Powerful Storms Could Slam Largest European Ports This Week
FreightWaves View photos A series of intense storms could disrupt services at some of the busiest ports in Europe this week. Strong winds and rainfall as well as high surf could delay ships waiting to load or unload.View photos SONAR Critical Events: Monday, March 9, 2020, 4 p.m. EDT; Europe windstormsTwo systems are forecast to move across the continent starting late Monday, continuing through Thursday. Both storms may become very strong with unusually low barometric pressure as they move from the North Atlantic into the U.K. and then across Northern Europe.The main impact will be periods of tropical storm force winds of 40 to 50 mph (65 to 80 kilometers per hour) in some areas, with gusts potentially reaching 60 mph or greater. Windstorms can occur throughout the year in Europe but are most frequent between October and March, with peak intensity in the winter months.Since the impending storms will move fairly quickly, periods of heavy rain will be short-lived and major flooding is unlikely. However, downpours could cause isolated flooding in some western sections of the U.K. and parts of the mainland’s western coast. Coastal locations will have extremely rough surf along with some coastal damage and flooding due to large waves.The ports of Rotterdam, Antwerp and Hamburg — the three busiest container ports in Europe — are in the potential impact zone of the storms. FreightWaves SONAR, below, shows high concentrations of ships circled in red at these ports. They may be trying to load or unload before the first storm arrives.
This week’s storms could also slow freight flows and supply chains at the ports of London and Felixstowe in the U.K., as well as Bremen in Germany.
Besides likely disruptions in port operations, these storms could slow or stop freight movement on roads, rails and runways. Airports most at risk are Heathrow (IATA code: LHR) in London, Shiphol (IATA code: AMS) in Amsterdam, and Frankfurt’s am Main Airport (IATA code: FRA). The storms could also knock out electricity across many areas, with tree limbs and power lines blocking routes.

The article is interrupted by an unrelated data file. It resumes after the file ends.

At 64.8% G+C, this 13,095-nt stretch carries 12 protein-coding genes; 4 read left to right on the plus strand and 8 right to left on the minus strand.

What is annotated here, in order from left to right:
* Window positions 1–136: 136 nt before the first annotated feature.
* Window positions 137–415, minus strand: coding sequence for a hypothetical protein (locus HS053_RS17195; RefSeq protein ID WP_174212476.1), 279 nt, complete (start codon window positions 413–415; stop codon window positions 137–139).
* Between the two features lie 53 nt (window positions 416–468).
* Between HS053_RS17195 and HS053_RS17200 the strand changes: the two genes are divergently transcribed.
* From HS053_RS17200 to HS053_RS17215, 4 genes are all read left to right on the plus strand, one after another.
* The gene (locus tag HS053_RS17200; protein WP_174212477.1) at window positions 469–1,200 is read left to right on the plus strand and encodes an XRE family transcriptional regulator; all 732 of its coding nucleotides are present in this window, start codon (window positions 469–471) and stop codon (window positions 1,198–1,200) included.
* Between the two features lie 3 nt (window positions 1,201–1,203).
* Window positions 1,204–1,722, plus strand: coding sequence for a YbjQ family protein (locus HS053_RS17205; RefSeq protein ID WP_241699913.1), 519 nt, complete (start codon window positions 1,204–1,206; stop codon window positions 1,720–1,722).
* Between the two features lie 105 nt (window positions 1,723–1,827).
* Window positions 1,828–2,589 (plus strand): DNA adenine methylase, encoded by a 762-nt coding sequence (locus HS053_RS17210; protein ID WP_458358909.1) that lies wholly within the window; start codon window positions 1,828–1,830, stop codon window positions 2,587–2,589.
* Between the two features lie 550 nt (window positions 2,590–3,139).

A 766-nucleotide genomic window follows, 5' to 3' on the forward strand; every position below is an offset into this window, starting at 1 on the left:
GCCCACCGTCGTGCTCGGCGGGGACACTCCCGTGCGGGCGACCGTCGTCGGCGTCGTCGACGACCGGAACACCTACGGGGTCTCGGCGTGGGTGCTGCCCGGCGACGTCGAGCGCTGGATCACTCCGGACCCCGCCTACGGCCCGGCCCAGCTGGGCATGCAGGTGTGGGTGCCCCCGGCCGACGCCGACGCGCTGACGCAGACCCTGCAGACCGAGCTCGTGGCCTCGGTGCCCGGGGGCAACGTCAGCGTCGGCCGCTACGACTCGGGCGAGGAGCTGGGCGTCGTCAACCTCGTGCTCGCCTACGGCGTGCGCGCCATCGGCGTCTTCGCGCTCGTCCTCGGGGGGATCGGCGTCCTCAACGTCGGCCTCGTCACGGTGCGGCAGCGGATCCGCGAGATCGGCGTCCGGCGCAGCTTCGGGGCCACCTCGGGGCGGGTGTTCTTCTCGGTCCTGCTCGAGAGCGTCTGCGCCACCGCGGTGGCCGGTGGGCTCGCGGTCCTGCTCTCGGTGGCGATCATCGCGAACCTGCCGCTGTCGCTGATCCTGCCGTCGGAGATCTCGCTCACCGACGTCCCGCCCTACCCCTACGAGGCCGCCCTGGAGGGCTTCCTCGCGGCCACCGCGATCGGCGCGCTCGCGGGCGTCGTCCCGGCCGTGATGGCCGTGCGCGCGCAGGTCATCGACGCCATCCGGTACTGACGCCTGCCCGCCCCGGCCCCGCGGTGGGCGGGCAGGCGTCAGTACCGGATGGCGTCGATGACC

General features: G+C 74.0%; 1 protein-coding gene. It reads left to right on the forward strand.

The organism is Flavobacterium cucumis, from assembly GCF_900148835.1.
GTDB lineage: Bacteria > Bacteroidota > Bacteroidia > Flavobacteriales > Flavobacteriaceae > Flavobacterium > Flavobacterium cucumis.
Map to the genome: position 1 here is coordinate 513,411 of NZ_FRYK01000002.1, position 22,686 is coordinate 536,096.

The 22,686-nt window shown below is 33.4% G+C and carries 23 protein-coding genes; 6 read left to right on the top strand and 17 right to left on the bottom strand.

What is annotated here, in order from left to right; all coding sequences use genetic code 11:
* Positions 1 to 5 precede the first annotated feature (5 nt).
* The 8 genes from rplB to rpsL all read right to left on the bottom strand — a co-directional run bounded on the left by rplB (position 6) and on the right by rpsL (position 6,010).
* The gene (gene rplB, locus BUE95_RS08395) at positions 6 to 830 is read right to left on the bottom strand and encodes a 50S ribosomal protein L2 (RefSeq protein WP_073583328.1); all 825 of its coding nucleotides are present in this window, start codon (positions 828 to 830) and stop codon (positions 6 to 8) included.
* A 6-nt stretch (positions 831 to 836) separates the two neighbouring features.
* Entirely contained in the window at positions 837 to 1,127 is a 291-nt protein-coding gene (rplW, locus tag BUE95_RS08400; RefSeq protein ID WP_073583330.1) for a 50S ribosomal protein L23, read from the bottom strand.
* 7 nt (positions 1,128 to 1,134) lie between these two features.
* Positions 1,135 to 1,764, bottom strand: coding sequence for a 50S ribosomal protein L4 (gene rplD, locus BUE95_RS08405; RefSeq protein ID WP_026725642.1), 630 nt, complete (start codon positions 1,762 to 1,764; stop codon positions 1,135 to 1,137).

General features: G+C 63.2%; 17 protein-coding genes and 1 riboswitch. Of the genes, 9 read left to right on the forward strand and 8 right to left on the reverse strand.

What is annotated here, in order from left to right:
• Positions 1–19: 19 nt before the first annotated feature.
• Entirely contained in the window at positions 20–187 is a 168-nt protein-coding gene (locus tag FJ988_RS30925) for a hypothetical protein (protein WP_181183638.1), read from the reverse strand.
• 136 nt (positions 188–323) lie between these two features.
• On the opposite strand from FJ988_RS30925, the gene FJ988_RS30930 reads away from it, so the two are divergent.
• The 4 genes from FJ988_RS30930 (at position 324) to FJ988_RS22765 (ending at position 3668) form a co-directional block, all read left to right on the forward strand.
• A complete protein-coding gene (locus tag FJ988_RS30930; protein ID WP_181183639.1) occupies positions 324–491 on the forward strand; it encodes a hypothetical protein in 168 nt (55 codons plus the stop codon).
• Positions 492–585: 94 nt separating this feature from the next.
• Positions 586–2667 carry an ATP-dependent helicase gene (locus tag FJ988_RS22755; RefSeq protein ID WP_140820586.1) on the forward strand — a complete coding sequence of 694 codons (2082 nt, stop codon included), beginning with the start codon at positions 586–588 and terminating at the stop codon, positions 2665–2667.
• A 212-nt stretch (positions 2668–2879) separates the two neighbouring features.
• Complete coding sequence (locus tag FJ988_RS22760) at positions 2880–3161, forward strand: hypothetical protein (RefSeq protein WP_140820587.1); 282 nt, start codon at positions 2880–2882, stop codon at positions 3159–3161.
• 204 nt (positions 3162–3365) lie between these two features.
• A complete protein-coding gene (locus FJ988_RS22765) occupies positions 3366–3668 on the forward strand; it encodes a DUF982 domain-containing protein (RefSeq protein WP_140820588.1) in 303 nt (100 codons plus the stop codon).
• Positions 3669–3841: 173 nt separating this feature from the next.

Image by Olle August from Pixabay
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Soggy Week Ahead In Several Large Freight Markets
The focus this week in the large freight markets is on wet weather, with no high-impact snowstorms on the horizon.The Set Up A low pressure system near the center of the country will produce mainly rain today and tonight from portions of the Plains to the Great Lakes. Some rain will spread to the lower Mississippi Valley along a cold front. Freezing rain, sleet or snow may be in the mix for places like Sioux Falls, Omaha and Des Moines, as well as Michigan’s Upper Peninsula and northern Lower Michigan. A thin glaze of ice may cover some roads, making them extra slick.View photos SONAR Critical Events and radar: Friday, Mar. 6, 2020, 10 a.m. EST (left); SONAR ticker: OTVI map (right)The system heads to the Northeast on Tuesday, producing periods of rainfall across most of the region during the day and night. Drivers may hit traffic jams during the morning rush hour in Ohio Valley locations, followed by evening rush hour delays on the Interstate 95 corridor.Heavy snowfall could develop on the northern side of the storm, with up to 6 inches of accumulation in the St. John Valley, just north of Caribou and Presque Isle. This will affect drivers on US-1. Some spots in northern Maine will see mainly sleet and freezing rain.
Impact On Freight
The rainfall in the Midwest and Northeast regions is not likely to cause flash flooding or river flooding, but it could slow down freight flows just a bit today and tonight in the Columbus, Ohio and Indianapolis, Indiana markets. Despite declines in outbound market shares (OTMS.CMH, OTMS.IND) over the past week, these markets rank 10th and 11th, respectively, based on the latest analysis from FreightWaves SONAR. Outbound tender market share measures the percentage of the nation’s outbound volume produced by each of the 135 markets.
Today, Columbus has 2.14% of the nation’s outbound freight, while Indianapolis has 1.92%. In the tree map below, markets with the highest market shares are in the largest squares and rectangles on the left; lowest values are toward the right side. The top number is the percentage change over a chosen time period – in this case the past week – and the bottom number is the market’s current share.View photos SONAR ticker: OTMS Tree Map Tonight and Tuesday the rain may have minor impacts in some of the largest markets such as Harrisburg and Allentown, Pennsylvania (OTMS.MDT, OTMS.ABE), as well as Elizabeth, New Jersey (OTMS.EWR). These markets rank third, fifth and eighth, respectively. The heaviest rainfall will likely hit the 16th-ranked Phoenix market, where localized flash flooding is possible. All of the markets mentioned, except for Columbus and Indianapolis, have higher market shares week over week. So the wet weather is heading through growing markets with increasing volumes, but impacts should be manageable for shippers, carriers and drivers.Have a great day, and be careful out there!Image Sourced from Pixabay See more from Benzinga © 2020 Benzinga.com. Benzinga does not provide investment advice. All rights reserved.